“I don’t trust you.”
That statement means death to a relationship — any kind of relationship.
And, unfortunately, there are a lot of dead relationships now…
…which is why trust building is so important if we are going to repair the deep divisions in our country.
And the efforts are not coming from the top down. So it is up to us to start from the ground up.
The concept began in Richmond, Va., over two decades ago and has spread nationwide. Not only is it about bridging the divide between races but between cultures and socio-economic classes.
And never forget the divide within ethnic groups’ perceptions about race.
My neighboring county — Troup — has had incredible success with the program and hundreds of citizens have gone through the training. Recognition and acknowledgement of Austin Callaway’s lynching in 1940 grew out of the effort.
And now citizens in my home county, Harris, are rolling up their sleeves and getting to work.
Our first project is to get as much support as possible from individuals, the business community, educational institutions, and elected officials.
And we need all we can get. If you read this and want to know more, comment on this post and leave your contact info or email me.
Our next project is a tribute to a Harris County lynching victim, Mr. Henry (Peg) Gilbert, who was kidnapped from his southern Troup County farm, near the Harris County line, and murdered:
It all began in the early evening of May 4, 1947, in the Jones Crossroads community.
An African-America man named Gus Davidson ran over Olin Sands’ calf and left the scene. Sands was white.
He gave chase and found Davidson at an African-American church near the Harris/Troup County line.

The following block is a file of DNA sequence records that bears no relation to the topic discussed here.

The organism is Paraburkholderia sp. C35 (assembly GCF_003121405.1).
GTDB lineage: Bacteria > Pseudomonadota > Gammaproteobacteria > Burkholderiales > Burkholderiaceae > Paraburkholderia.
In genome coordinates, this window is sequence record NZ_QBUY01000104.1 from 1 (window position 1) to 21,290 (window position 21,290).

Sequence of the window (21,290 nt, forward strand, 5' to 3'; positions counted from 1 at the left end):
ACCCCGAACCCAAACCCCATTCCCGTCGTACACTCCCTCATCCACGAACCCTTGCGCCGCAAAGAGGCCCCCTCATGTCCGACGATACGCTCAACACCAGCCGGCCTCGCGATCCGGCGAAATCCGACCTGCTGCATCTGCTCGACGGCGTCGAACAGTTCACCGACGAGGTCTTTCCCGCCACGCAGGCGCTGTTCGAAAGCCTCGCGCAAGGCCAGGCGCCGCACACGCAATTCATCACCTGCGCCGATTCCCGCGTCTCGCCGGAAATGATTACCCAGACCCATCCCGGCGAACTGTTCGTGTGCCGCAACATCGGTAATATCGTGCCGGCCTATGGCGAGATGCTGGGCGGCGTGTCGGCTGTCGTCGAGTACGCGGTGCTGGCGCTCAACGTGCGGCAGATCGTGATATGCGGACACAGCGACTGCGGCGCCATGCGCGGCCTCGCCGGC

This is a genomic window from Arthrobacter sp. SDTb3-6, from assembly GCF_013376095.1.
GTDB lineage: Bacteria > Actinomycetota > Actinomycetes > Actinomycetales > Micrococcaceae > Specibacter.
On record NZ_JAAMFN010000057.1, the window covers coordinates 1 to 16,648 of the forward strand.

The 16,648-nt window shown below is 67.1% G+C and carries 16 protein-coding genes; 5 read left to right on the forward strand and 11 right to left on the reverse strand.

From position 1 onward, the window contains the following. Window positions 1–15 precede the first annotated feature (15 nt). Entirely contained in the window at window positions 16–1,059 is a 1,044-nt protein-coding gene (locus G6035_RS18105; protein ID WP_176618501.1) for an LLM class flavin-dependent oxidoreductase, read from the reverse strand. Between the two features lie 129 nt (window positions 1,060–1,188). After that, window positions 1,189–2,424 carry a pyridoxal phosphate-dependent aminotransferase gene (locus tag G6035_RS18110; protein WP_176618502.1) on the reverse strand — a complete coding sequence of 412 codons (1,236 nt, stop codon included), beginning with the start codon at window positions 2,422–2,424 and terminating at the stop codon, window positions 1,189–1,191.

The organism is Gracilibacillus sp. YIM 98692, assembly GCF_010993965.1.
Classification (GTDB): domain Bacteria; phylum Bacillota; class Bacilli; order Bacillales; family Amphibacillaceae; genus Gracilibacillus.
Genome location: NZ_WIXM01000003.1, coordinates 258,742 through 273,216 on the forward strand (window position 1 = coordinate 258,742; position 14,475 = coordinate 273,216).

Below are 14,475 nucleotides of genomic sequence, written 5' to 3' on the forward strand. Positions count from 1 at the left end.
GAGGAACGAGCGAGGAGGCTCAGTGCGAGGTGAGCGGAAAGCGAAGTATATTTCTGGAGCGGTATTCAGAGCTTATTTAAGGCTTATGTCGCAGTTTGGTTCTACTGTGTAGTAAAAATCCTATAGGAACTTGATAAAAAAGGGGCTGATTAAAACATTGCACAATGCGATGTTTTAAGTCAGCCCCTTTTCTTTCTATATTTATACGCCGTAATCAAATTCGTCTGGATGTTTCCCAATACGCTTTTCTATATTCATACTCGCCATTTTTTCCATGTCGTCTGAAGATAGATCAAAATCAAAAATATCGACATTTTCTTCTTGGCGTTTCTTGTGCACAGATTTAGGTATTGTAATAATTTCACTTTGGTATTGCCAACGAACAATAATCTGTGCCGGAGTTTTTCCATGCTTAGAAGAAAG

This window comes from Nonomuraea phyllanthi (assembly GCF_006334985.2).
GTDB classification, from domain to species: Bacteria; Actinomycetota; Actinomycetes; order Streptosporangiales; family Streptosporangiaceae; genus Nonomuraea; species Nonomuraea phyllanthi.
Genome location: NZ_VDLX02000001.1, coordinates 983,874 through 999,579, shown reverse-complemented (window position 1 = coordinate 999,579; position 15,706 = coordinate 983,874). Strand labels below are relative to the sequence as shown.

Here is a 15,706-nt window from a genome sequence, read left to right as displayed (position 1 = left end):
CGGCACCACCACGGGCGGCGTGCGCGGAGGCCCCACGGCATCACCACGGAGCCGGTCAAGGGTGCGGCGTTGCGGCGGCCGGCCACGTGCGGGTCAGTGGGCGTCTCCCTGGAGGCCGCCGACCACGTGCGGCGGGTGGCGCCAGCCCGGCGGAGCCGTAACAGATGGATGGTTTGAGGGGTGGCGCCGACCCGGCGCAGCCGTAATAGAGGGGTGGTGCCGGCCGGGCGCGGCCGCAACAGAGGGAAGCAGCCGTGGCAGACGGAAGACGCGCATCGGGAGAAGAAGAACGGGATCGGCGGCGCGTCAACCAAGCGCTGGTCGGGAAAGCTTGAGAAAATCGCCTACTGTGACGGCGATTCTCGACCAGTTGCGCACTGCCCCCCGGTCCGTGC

There was an altercation — Davidson shot and killed Sands.
What followed was a night of terror for the African-American community as an angry mob of local men looked for Davidson.
And one innocent man and his family were caught up in the frenzy in a way that changed their lives forever.
Mr. Henry (Peg) Gilbert – a very successful farmer and landowner in the community – was wrongfully accused of hiding the fugitive. He was kidnapped from his home, taken to the Harris County jail, beaten, and murdered.
In other words, he was lynched.
The Harris County Chief of Police William H. Buchanan initially claimed it was self-defense. He later recanted that statement and said a group of white men took him from the jail and killed him.
Of course, there was no conviction. There was no justice.
We know we cannot change these events.
But we can recognize the crime and honor the victim and his family. We can acknowledge the travesty and vow to eradicate the seeds of hate and racial discrimination.
ONE Harris County’s first countywide project is to have a commemoration service next spring (May 2018) and dedicate an Equal Justice Initiative marker in Mr. Gilbert’s memory.
We also want to raise enough money to purchase gravestone markers for Mr. Gilbert and his wife, Mae Henry. They are buried in the church cemetery where the events unfolded.
Of the four Gilbert daughters, — Recie Gilbert Moss — is still living. She is in her 90’s:
“After going through so much years ago, with so much hate, now to see people show love and actually care is warming my heart. I didn’t think I would ever see the day when my father’s name would be cleared and he would be honored.” Recie Gilbert Moss.
Trust doesn’t happen overnight. It takes work.
But together, we can do what needs to be done – what should be done.
Join us. Please.